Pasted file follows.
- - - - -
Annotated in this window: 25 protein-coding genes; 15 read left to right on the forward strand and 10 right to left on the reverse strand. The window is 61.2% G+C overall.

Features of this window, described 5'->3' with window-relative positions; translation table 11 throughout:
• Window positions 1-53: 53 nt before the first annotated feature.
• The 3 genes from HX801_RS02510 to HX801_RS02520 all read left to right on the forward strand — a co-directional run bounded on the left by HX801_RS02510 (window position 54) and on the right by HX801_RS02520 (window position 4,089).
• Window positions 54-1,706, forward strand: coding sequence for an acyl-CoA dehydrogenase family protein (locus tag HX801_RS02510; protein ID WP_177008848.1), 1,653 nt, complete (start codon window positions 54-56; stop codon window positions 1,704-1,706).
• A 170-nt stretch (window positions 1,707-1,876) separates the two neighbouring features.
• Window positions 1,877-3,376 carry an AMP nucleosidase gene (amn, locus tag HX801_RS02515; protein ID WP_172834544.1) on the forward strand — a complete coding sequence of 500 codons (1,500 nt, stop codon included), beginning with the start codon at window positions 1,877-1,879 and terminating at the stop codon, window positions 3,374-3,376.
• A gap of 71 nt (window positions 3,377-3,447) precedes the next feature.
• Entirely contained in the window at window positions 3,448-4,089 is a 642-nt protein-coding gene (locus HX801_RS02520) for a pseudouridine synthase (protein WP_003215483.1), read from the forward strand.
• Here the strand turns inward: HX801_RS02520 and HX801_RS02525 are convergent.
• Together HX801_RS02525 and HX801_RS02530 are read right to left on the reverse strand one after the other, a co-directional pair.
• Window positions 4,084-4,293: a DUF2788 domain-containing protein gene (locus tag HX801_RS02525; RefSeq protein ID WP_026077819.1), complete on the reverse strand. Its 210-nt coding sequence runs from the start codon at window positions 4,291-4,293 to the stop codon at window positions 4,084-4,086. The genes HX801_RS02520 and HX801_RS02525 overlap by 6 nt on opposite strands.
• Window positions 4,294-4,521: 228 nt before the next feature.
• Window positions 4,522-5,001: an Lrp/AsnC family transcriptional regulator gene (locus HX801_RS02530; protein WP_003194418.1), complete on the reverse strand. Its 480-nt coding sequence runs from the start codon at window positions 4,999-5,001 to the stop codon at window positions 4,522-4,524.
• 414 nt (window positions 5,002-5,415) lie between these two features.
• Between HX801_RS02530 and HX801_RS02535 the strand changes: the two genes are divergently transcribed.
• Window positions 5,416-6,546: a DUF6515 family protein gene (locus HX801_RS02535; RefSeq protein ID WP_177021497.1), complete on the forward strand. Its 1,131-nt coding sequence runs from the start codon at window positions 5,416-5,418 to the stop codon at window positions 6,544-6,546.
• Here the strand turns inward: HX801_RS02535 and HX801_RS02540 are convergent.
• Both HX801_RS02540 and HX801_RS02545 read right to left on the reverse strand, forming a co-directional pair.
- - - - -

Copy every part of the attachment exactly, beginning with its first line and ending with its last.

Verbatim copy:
Annotated in this window: 25 protein-coding genes; 15 read left to right on the forward strand and 10 right to left on the reverse strand. The window is 61.2% G+C overall.

Features of this window, described 5'->3' with window-relative positions; translation table 11 throughout:
• Window positions 1-53: 53 nt before the first annotated feature.
• The 3 genes from HX801_RS02510 to HX801_RS02520 all read left to right on the forward strand — a co-directional run bounded on the left by HX801_RS02510 (window position 54) and on the right by HX801_RS02520 (window position 4,089).
• Window positions 54-1,706, forward strand: coding sequence for an acyl-CoA dehydrogenase family protein (locus tag HX801_RS02510; protein ID WP_177008848.1), 1,653 nt, complete (start codon window positions 54-56; stop codon window positions 1,704-1,706).
• A 170-nt stretch (window positions 1,707-1,876) separates the two neighbouring features.
• Window positions 1,877-3,376 carry an AMP nucleosidase gene (amn, locus tag HX801_RS02515; protein ID WP_172834544.1) on the forward strand — a complete coding sequence of 500 codons (1,500 nt, stop codon included), beginning with the start codon at window positions 1,877-1,879 and terminating at the stop codon, window positions 3,374-3,376.
• A gap of 71 nt (window positions 3,377-3,447) precedes the next feature.
• Entirely contained in the window at window positions 3,448-4,089 is a 642-nt protein-coding gene (locus HX801_RS02520) for a pseudouridine synthase (protein WP_003215483.1), read from the forward strand.
• Here the strand turns inward: HX801_RS02520 and HX801_RS02525 are convergent.
• Together HX801_RS02525 and HX801_RS02530 are read right to left on the reverse strand one after the other, a co-directional pair.
• Window positions 4,084-4,293: a DUF2788 domain-containing protein gene (locus tag HX801_RS02525; RefSeq protein ID WP_026077819.1), complete on the reverse strand. Its 210-nt coding sequence runs from the start codon at window positions 4,291-4,293 to the stop codon at window positions 4,084-4,086. The genes HX801_RS02520 and HX801_RS02525 overlap by 6 nt on opposite strands.
• Window positions 4,294-4,521: 228 nt before the next feature.
• Window positions 4,522-5,001: an Lrp/AsnC family transcriptional regulator gene (locus HX801_RS02530; protein WP_003194418.1), complete on the reverse strand. Its 480-nt coding sequence runs from the start codon at window positions 4,999-5,001 to the stop codon at window positions 4,522-4,524.
• 414 nt (window positions 5,002-5,415) lie between these two features.
• Between HX801_RS02530 and HX801_RS02535 the strand changes: the two genes are divergently transcribed.
• Window positions 5,416-6,546: a DUF6515 family protein gene (locus HX801_RS02535; RefSeq protein ID WP_177021497.1), complete on the forward strand. Its 1,131-nt coding sequence runs from the start codon at window positions 5,416-5,418 to the stop codon at window positions 6,544-6,546.
• Here the strand turns inward: HX801_RS02535 and HX801_RS02540 are convergent.
• Both HX801_RS02540 and HX801_RS02545 read right to left on the reverse strand, forming a co-directional pair.